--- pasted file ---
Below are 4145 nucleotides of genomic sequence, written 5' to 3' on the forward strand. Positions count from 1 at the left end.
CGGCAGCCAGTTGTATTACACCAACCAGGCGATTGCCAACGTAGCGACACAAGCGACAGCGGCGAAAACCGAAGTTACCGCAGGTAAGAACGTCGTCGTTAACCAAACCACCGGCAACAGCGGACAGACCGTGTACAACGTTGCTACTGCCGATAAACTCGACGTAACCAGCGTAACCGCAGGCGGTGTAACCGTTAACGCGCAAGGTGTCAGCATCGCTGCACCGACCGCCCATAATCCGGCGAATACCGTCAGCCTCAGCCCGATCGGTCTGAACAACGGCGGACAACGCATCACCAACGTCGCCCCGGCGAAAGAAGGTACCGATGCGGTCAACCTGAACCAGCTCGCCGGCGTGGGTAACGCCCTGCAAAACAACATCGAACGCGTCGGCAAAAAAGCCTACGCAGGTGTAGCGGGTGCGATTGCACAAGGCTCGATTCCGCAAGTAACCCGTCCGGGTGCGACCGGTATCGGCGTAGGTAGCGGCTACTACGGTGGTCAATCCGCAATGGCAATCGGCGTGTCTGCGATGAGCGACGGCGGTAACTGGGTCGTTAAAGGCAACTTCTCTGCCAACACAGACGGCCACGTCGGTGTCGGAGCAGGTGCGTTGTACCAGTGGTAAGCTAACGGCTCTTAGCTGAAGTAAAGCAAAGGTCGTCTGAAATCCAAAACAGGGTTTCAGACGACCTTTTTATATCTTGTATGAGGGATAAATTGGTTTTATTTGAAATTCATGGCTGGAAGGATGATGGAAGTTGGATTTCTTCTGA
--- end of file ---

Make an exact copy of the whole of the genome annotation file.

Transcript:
Below are 4145 nucleotides of genomic sequence, written 5' to 3' on the forward strand. Positions count from 1 at the left end.
CGGCAGCCAGTTGTATTACACCAACCAGGCGATTGCCAACGTAGCGACACAAGCGACAGCGGCGAAAACCGAAGTTACCGCAGGTAAGAACGTCGTCGTTAACCAAACCACCGGCAACAGCGGACAGACCGTGTACAACGTTGCTACTGCCGATAAACTCGACGTAACCAGCGTAACCGCAGGCGGTGTAACCGTTAACGCGCAAGGTGTCAGCATCGCTGCACCGACCGCCCATAATCCGGCGAATACCGTCAGCCTCAGCCCGATCGGTCTGAACAACGGCGGACAACGCATCACCAACGTCGCCCCGGCGAAAGAAGGTACCGATGCGGTCAACCTGAACCAGCTCGCCGGCGTGGGTAACGCCCTGCAAAACAACATCGAACGCGTCGGCAAAAAAGCCTACGCAGGTGTAGCGGGTGCGATTGCACAAGGCTCGATTCCGCAAGTAACCCGTCCGGGTGCGACCGGTATCGGCGTAGGTAGCGGCTACTACGGTGGTCAATCCGCAATGGCAATCGGCGTGTCTGCGATGAGCGACGGCGGTAACTGGGTCGTTAAAGGCAACTTCTCTGCCAACACAGACGGCCACGTCGGTGTCGGAGCAGGTGCGTTGTACCAGTGGTAAGCTAACGGCTCTTAGCTGAAGTAAAGCAAAGGTCGTCTGAAATCCAAAACAGGGTTTCAGACGACCTTTTTATATCTTGTATGAGGGATAAATTGGTTTTATTTGAAATTCATGGCTGGAAGGATGATGGAAGTTGGATTTCTTCTGA